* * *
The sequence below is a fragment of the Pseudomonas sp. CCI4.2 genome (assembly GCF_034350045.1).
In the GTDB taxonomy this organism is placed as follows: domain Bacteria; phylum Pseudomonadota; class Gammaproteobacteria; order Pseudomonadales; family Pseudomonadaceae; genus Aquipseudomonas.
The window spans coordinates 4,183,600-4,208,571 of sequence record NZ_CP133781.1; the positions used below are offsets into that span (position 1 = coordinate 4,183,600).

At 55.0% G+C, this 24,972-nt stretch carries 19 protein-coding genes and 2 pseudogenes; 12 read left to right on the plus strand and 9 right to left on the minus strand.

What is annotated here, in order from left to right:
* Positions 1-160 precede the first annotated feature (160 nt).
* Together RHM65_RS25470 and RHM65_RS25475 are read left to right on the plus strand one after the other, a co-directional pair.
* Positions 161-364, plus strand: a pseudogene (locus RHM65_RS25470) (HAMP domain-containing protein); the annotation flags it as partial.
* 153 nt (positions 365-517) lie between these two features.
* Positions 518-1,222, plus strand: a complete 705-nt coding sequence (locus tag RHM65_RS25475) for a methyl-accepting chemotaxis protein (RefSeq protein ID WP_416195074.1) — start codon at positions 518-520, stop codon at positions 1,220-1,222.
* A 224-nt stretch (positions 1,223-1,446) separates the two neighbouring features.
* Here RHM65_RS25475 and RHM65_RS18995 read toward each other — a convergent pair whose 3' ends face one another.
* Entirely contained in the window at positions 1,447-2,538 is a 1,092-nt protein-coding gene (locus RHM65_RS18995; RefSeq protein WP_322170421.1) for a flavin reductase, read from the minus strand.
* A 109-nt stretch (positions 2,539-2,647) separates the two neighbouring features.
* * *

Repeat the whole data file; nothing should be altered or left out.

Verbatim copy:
The sequence below is a fragment of the Pseudomonas sp. CCI4.2 genome (assembly GCF_034350045.1).
In the GTDB taxonomy this organism is placed as follows: domain Bacteria; phylum Pseudomonadota; class Gammaproteobacteria; order Pseudomonadales; family Pseudomonadaceae; genus Aquipseudomonas.
The window spans coordinates 4,183,600-4,208,571 of sequence record NZ_CP133781.1; the positions used below are offsets into that span (position 1 = coordinate 4,183,600).

At 55.0% G+C, this 24,972-nt stretch carries 19 protein-coding genes and 2 pseudogenes; 12 read left to right on the plus strand and 9 right to left on the minus strand.

What is annotated here, in order from left to right:
* Positions 1-160 precede the first annotated feature (160 nt).
* Together RHM65_RS25470 and RHM65_RS25475 are read left to right on the plus strand one after the other, a co-directional pair.
* Positions 161-364, plus strand: a pseudogene (locus RHM65_RS25470) (HAMP domain-containing protein); the annotation flags it as partial.
* 153 nt (positions 365-517) lie between these two features.
* Positions 518-1,222, plus strand: a complete 705-nt coding sequence (locus tag RHM65_RS25475) for a methyl-accepting chemotaxis protein (RefSeq protein ID WP_416195074.1) — start codon at positions 518-520, stop codon at positions 1,220-1,222.
* A 224-nt stretch (positions 1,223-1,446) separates the two neighbouring features.
* Here RHM65_RS25475 and RHM65_RS18995 read toward each other — a convergent pair whose 3' ends face one another.
* Entirely contained in the window at positions 1,447-2,538 is a 1,092-nt protein-coding gene (locus RHM65_RS18995; RefSeq protein WP_322170421.1) for a flavin reductase, read from the minus strand.
* A 109-nt stretch (positions 2,539-2,647) separates the two neighbouring features.